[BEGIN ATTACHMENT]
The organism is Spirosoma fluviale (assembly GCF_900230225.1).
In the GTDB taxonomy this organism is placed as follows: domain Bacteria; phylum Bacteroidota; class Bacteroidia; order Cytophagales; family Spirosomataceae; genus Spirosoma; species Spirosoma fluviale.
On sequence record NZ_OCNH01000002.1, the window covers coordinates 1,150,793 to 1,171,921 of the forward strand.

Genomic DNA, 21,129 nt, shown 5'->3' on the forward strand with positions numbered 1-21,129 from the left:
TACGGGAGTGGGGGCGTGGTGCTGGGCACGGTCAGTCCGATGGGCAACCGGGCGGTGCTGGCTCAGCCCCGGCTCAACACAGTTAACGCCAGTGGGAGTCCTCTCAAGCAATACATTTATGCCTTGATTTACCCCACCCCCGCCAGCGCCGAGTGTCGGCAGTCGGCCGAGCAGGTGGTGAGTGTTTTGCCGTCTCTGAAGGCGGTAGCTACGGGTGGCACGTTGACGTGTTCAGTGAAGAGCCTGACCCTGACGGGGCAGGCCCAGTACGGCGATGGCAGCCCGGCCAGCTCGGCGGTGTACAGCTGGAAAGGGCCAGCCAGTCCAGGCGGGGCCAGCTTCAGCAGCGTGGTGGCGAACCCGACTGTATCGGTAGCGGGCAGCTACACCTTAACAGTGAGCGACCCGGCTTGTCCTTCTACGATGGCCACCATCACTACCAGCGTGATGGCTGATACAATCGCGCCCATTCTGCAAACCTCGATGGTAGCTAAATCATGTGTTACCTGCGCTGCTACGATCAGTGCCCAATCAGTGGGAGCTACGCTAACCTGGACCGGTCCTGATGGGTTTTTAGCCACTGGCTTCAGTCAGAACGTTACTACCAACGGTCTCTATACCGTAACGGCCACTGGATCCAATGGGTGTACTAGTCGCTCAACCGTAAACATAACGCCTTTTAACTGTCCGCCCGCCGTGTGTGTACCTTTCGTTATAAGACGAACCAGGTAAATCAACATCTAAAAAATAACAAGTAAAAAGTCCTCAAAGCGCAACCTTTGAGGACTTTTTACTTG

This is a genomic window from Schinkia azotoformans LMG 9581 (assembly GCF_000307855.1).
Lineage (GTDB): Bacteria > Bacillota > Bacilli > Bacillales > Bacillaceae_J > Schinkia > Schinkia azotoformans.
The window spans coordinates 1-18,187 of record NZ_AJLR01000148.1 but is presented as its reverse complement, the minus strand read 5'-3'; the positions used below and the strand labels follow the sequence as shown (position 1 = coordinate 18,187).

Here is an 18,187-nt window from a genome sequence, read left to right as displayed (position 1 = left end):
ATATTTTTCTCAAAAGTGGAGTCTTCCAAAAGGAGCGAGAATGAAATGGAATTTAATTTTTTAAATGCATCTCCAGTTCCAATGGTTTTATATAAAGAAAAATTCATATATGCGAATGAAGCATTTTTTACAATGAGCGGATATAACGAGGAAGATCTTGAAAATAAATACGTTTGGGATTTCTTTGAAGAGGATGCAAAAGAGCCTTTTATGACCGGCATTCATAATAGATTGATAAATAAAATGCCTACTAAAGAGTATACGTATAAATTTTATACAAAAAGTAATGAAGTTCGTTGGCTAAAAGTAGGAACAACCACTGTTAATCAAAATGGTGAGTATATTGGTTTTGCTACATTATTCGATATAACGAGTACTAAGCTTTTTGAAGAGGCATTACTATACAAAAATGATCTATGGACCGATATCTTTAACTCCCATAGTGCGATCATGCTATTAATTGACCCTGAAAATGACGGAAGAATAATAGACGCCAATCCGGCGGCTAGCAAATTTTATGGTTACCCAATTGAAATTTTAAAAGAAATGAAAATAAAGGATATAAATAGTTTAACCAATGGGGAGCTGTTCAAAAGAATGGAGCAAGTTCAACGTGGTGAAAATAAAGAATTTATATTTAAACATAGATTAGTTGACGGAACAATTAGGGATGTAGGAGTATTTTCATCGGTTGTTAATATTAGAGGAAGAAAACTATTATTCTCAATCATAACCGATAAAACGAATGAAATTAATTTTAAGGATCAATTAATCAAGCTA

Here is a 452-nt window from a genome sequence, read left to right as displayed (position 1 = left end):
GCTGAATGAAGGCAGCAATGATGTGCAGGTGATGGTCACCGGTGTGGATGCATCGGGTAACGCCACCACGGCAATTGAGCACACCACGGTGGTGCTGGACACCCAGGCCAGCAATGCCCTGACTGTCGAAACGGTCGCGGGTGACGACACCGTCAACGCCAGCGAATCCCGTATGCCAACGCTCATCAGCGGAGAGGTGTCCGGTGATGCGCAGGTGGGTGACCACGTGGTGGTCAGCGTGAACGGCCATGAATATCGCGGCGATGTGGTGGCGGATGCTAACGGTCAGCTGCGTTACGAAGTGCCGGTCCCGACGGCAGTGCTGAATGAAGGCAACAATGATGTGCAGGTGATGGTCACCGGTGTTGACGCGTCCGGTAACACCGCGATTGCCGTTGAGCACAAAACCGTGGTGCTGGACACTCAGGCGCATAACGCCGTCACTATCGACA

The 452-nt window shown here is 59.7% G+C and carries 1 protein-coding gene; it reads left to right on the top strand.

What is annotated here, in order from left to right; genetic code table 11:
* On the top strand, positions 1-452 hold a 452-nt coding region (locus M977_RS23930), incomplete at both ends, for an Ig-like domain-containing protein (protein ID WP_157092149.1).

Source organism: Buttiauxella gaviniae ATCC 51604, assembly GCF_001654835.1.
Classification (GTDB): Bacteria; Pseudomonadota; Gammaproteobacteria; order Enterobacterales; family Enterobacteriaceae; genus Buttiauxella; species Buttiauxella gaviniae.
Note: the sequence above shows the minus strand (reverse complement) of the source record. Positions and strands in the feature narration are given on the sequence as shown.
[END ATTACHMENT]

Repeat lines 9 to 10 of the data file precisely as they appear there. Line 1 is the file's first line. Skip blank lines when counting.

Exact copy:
Here is an 18,187-nt window from a genome sequence, read left to right as displayed (position 1 = left end):
ATATTTTTCTCAAAAGTGGAGTCTTCCAAAAGGAGCGAGAATGAAATGGAATTTAATTTTTTAAATGCATCTCCAGTTCCAATGGTTTTATATAAAGAAAAATTCATATATGCGAATGAAGCATTTTTTACAATGAGCGGATATAACGAGGAAGATCTTGAAAATAAATACGTTTGGGATTTCTTTGAAGAGGATGCAAAAGAGCCTTTTATGACCGGCATTCATAATAGATTGATAAATAAAATGCCTACTAAAGAGTATACGTATAAATTTTATACAAAAAGTAATGAAGTTCGTTGGCTAAAAGTAGGAACAACCACTGTTAATCAAAATGGTGAGTATATTGGTTTTGCTACATTATTCGATATAACGAGTACTAAGCTTTTTGAAGAGGCATTACTATACAAAAATGATCTATGGACCGATATCTTTAACTCCCATAGTGCGATCATGCTATTAATTGACCCTGAAAATGACGGAAGAATAATAGACGCCAATCCGGCGGCTAGCAAATTTTATGGTTACCCAATTGAAATTTTAAAAGAAATGAAAATAAAGGATATAAATAGTTTAACCAATGGGGAGCTGTTCAAAAGAATGGAGCAAGTTCAACGTGGTGAAAATAAAGAATTTATATTTAAACATAGATTAGTTGACGGAACAATTAGGGATGTAGGAGTATTTTCATCGGTTGTTAATATTAGAGGAAGAAAACTATTATTCTCAATCATAACCGATAAAACGAATGAAATTAATTTTAAGGATCAATTAATCAAGCTA